Energy Bills Challenge Alabama’s Senior Citizens

Energy, like food and housing, is an indispensable necessity of life. In Alabama’s hot climate, air conditioning is essential to the survival of many elderly and infirm citizens. Rising electricity and gasoline prices are disproportionately impacting Alabama’s senior citizens today. Alabama has 447,000 households aged 65 or more (“65+”). Future energy cost increases, driven in large measure by petroleum supply and demand trends and by current and pending U.S. EPA regulations, are likely to outstrip real household incomes among the 70% of Alabama’s 65+ households with gross annual incomes less than $50,000. EPA’s newest proposal to regulate greenhouse gas emissions from existing power plants will further strain the budgets of low‐ and fixed‐income seniors who are among the most vulnerable to electric rate and other energy price
Key findings of this energy brief include:

  • The average pre‐tax household income of 65+ households in Alabama was $46,141 in 2012, 20% below the average.
  • Alabama household income of $57,372, and 34% below the national average gross household income of $69,677.
  • For Alabama’s 447,000 65+ households, electricity represents 74% of their total residential bills.
  • The price of electricity per kilowatt‐hour (kWh) in Alabama has increased by 41% since 2005, more than twice the 19% rate of inflation in the Consumer Price Index, due in part to higher fuel costs and the costs of compliance with EPA regulations.
  • The modest Cost of Living Adjustments (COLA) received by Alabama’s Social Security recipients, representing more than one‐third of all Alabama households in 2012, do not keep pace with inflation.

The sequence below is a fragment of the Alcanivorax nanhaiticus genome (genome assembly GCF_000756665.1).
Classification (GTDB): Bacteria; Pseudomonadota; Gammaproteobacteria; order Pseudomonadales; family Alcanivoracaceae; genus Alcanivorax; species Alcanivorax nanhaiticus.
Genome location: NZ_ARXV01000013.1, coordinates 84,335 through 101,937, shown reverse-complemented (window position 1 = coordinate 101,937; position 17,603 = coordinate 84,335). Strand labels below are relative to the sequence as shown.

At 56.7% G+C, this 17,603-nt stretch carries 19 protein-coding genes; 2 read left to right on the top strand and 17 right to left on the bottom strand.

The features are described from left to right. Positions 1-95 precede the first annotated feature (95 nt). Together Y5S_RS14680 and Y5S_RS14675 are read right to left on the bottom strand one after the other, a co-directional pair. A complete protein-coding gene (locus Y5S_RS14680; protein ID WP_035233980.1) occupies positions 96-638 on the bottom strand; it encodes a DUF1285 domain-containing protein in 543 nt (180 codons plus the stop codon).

• Energy costs are adversely impacting lower‐income seniors afflicted by health conditions, leading them to forego food for a day, reduce medical or dental care, fail to pay utility bills, or become ill because their home was too cold. (APPRISE, 2009).
  • EPA’s CPP will increase electric prices for Alabama’s 65+ households. The proposed rule sets forth “building blocks” of options for reducing emissions in Alabama, focused on decreasing the use of coal in favor of natural gas, while increasing energy efficiency and renewable energy resources.
  • EPA’s Regulatory Impact Analysis (“RIA”) for the CPP projects national costs of $5.4 to $7.4 billion annually in 2020. EPA’s projections assume billions of dollars of annual savings from reductions of electric demand through widespread investments in energy efficiency measures.
  • EPA projects modest Alabama retail electric price increases for the proposed CPP, 3.4% in 2020. This projection is highly uncertain because it assumes that Alabama will follow EPA’s prescribed “building blocks” approach to emission reductions. If the flexibility measures in EPA’s proposed rule prove unworkable, or are limited by judicial decisions, higher rate impacts could result. A March 2014 analysis by National Economic Research Associates of a CO2 reduction proposal very similar to the EPA.
  • Clean Power rule estimated national average residential electricity price increases of 3.0% to 11.4% over 2018‐2033, depending upon the degree of flexibility in implementation. Average electricity prices in Alabama over 2018‐2033 were estimated at 15% to 20% above baseline levels (in addition to a 3.1% increase in 2015 due to the EPA MATS rule) in a
    “maximum flexibility” scenario similar to a national cap‐and‐trade program (NERA/ACCCE, March 2014).
  • The CPP will lead Alabama to greater dependence on natural gas as a main source of electric generation. U.S. DOE projects that the price of natural gas delivered to electric utilities will increase at a compound annual rate of 3.1% above the rate of inflation between 2012 and 2040, the highest rate of real price increase for any delivered fuel in any sector of the economy (DOE Annual Energy Outlook 2014). EPA projects that the Clean Power Plan will lead to further increases in delivered natural gas prices of 7.5% to 11.5% in 2020 (EPA CPP RIA, June 2014). Just maintaining the energy budget status quo for Alabama’s 65+ fixed income population requires stable electricity and other energy prices that do not increase above the rate of inflation.

Alabama Summary
60 Plus Alabama Study